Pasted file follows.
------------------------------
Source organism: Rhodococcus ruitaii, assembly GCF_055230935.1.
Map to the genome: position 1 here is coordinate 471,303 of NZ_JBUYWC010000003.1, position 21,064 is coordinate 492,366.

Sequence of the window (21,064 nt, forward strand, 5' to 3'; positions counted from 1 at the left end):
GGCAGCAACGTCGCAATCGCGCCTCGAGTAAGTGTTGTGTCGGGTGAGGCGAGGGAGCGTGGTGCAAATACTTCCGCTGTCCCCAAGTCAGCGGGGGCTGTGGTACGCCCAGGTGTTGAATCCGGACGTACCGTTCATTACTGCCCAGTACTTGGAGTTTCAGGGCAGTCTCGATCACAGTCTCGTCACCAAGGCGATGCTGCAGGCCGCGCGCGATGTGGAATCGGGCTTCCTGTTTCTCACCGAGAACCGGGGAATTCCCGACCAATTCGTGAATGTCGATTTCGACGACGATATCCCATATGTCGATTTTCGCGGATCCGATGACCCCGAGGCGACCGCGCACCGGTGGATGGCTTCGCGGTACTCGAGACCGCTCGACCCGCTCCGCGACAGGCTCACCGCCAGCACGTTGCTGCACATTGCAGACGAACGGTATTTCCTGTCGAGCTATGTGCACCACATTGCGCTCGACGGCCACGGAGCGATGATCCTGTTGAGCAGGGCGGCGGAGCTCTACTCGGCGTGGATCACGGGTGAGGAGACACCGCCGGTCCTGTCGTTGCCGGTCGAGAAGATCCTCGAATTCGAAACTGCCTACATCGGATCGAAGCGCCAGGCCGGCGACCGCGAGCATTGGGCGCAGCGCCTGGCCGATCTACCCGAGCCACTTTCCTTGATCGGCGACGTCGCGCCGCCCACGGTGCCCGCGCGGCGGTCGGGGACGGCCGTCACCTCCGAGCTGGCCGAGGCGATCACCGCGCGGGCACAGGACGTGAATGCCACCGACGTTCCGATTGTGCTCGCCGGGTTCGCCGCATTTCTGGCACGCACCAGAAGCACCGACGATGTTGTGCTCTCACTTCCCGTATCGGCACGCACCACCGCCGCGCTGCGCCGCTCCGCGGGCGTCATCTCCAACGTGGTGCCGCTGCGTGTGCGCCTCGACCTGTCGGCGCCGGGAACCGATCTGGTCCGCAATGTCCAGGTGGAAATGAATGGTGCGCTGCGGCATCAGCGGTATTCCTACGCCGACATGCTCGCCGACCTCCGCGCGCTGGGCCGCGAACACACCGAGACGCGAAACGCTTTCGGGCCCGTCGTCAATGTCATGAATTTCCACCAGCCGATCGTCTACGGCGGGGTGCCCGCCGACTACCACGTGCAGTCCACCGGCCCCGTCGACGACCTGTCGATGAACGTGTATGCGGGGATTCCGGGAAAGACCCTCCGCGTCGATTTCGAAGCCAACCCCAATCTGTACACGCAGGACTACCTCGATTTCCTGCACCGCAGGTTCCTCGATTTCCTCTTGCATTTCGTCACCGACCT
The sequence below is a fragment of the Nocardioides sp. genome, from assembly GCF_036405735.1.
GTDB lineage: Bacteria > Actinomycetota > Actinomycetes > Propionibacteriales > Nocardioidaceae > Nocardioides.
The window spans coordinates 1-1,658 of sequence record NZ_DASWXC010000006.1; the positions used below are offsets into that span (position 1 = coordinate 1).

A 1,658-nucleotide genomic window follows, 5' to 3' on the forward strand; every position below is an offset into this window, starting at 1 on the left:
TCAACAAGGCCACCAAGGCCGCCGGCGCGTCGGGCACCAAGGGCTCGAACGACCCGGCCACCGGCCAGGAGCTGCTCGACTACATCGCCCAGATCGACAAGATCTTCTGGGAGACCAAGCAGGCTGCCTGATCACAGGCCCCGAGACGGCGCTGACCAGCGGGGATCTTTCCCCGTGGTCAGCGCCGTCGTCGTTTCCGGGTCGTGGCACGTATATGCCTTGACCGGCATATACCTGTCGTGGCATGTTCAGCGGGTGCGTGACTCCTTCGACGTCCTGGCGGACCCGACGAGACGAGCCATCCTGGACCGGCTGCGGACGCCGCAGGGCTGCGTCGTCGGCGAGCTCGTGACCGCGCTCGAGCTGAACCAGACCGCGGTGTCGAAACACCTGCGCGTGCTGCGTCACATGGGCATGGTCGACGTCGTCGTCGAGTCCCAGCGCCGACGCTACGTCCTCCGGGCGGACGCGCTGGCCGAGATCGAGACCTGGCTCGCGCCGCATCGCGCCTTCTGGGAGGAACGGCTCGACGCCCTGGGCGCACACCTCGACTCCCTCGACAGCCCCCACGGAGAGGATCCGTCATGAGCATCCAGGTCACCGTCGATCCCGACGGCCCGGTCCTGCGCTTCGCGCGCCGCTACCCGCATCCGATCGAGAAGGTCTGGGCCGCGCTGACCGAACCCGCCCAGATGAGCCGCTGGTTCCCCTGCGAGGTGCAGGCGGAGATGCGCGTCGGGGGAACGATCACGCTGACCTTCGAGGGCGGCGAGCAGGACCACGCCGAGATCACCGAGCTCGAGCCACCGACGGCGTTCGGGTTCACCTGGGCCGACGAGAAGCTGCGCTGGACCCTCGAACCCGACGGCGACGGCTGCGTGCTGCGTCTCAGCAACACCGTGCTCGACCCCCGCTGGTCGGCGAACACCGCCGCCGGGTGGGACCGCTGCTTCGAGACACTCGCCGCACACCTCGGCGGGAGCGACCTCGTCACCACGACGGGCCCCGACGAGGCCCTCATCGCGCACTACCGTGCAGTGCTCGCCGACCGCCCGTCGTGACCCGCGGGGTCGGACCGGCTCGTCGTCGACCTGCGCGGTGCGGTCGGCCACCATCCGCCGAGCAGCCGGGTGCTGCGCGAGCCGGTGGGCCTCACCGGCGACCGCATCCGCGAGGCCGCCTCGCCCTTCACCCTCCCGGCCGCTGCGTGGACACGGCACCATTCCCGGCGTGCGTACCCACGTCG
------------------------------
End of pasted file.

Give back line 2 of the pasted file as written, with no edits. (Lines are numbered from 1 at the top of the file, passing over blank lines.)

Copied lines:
Map to the genome: position 1 here is coordinate 471,303 of NZ_JBUYWC010000003.1, position 21,064 is coordinate 492,366.